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30 November 2020

278: And finally a look forward to what’s happening in employment news for December 2020

Following a surge in calls to domestic abuse helplines during lockdown, the CIPD and the EHRC have published new guidance for employers setting out how to recognise and support staff experiencing domestic abuse. Whilst acknowledging that it is not for employers to solve the problem, the guidance calls on employers to take a more active role by having a well-publicised policy in place, and by making staff aware of the help that is available including legal advice, housing support and counselling. Employers are asked to take an empathetic, non-judgmental approach and to be flexible, for example, in working hours or tasks. The guidance also addresses the need for open workplace cultures so as to break the silence around domestic abuse, and for roles and responsibilities to be clear. The government is currently undertaking a review of how domestic abuse survivors can be helped in the workplace, with a report on its conclusions due by the end of this year. 

The Court of Appeal has unanimously dismissed an appeal against the High Court’s refusal to grant a judicial review in the ‘Backto60’ campaign, which claimed that the increase in state pension age for women from 60 to 66 amounted to unlawful age and sex discrimination. The government argued that the age increase was justified in order to save costs, ensure intergenerational fairness, and address inequalities between male and female state pension ages, and that its publicity campaign had been adequate and reasonable. Agreeing that there was no justification to interfere with decisions which had been taken in parliament, the Court of Appeal also held that there was no sufficient causal link between withdrawing the state pension from women aged 60 to 66 and the disadvantage caused to this group. The Backto60 campaign is considering a further appeal to the Supreme Court. 

HMRC has published updates to its Employment Status Manual dealing with the extended off-payroll working rules which will apply to medium and large entities in the private sector from 6 April 2021. This includes guidance on how to determine whether a company is medium or large by reference to turnover, balance sheet and average number of employees, as well as examples showing how the tests apply to partnerships and joint ventures. There is also further detail on international issues; issuing and challenging status determination statements; how HMRC will use its powers to recover unpaid tax down the labour chain and in cases of insolvency; and how the recovery and appeals process will operate.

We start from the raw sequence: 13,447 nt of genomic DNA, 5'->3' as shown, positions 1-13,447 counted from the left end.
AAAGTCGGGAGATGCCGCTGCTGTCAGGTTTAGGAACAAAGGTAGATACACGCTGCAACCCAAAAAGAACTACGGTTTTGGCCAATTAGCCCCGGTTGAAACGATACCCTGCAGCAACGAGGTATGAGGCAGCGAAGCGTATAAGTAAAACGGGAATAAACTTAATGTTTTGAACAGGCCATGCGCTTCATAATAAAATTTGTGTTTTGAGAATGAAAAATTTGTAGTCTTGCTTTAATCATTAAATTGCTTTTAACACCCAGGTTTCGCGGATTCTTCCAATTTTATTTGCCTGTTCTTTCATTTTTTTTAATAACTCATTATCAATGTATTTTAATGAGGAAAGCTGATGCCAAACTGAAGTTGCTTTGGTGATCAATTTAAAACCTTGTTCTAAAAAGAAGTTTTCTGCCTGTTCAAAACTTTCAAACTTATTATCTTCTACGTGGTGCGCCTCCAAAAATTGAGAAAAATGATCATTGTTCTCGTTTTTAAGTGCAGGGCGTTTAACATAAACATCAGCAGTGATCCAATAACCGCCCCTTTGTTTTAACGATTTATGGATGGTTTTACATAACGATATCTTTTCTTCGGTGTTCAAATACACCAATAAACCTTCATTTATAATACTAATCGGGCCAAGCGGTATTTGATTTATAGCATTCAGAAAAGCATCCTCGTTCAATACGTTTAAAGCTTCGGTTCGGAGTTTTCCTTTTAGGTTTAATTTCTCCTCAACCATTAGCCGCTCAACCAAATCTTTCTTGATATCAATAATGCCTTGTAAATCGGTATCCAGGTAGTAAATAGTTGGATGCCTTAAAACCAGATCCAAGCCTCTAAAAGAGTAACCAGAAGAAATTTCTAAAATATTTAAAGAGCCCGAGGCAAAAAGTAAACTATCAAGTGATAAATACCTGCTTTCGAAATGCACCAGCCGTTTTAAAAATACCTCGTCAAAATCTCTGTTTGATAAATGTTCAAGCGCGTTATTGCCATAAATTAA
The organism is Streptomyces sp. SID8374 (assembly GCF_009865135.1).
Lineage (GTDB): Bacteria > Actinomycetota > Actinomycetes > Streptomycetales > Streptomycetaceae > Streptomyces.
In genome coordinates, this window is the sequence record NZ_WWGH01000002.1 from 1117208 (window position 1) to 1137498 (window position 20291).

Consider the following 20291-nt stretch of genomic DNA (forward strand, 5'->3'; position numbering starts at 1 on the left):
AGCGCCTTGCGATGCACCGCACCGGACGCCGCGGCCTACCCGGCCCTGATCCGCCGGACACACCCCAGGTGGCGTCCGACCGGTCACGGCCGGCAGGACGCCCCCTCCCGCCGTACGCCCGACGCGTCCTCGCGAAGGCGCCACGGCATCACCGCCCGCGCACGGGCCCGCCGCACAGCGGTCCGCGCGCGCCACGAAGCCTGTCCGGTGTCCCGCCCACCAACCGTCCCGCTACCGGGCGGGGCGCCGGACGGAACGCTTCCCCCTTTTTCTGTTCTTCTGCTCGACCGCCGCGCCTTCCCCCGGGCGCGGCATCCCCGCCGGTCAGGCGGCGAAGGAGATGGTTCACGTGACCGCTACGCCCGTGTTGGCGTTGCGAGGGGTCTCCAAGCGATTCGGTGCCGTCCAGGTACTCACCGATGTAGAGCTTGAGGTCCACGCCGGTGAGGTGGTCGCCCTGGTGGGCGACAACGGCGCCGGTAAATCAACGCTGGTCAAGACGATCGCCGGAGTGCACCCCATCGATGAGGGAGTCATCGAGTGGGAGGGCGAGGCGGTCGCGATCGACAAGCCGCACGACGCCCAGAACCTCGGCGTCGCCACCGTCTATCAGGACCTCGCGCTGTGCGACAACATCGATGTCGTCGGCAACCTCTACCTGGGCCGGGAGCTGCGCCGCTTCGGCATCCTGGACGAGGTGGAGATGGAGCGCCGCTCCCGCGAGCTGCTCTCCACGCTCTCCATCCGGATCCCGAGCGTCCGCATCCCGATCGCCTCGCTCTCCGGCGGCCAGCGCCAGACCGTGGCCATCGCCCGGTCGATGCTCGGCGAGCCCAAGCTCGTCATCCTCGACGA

The government has introduced new regulations to reduce bureaucracy and increase capacity in employment tribunals. From 8 October 2020, non-employment judges may sit as employment judges subject to certain criteria, and some functions currently carried out by employment judges may be delegated to legal officers. The regulations also make changes to the employment tribunal rules of procedure which will make it easier to conduct remote hearings, give tribunals greater powers to accept claims containing administrative errors, and give parties wider scope to deal with multiple claims or responses on one form. Further changes to the Acas early conciliation procedure will come into force on 1 December 2020 when a six-week conciliation period will apply in all claims instead of the current one month, and the parties will no longer be able to agree a 14 day extension. 

The government has published a response to its consultation on transparency in supply chains. This sets out various proposals aimed at improving the reporting requirements for annual slavery and human trafficking statements under section 54 of the Modern Slavery Act 2015. 

Key proposals include:

  • setting out mandatory reporting areas in new legislation; 
  • legislating for inclusion of the date when the statement was approved and signed; 
  • introducing a new statutory fixed reporting deadline of 30 September each year; and
  •  requiring organisations to publish statements on a government-run website as well as their own website. 

Another important proposal is extending the requirement to produce a statement to include public bodies that meet a specific budget threshold, rather than continuing with the current voluntary approach to transparency in government supply chains. The government is also considering enforcement options alongside the development of a new enforcement body. There is no timetable for implementing these proposals, but the response states that for all measures which require new legislation, this will be introduced when parliamentary time allows. 

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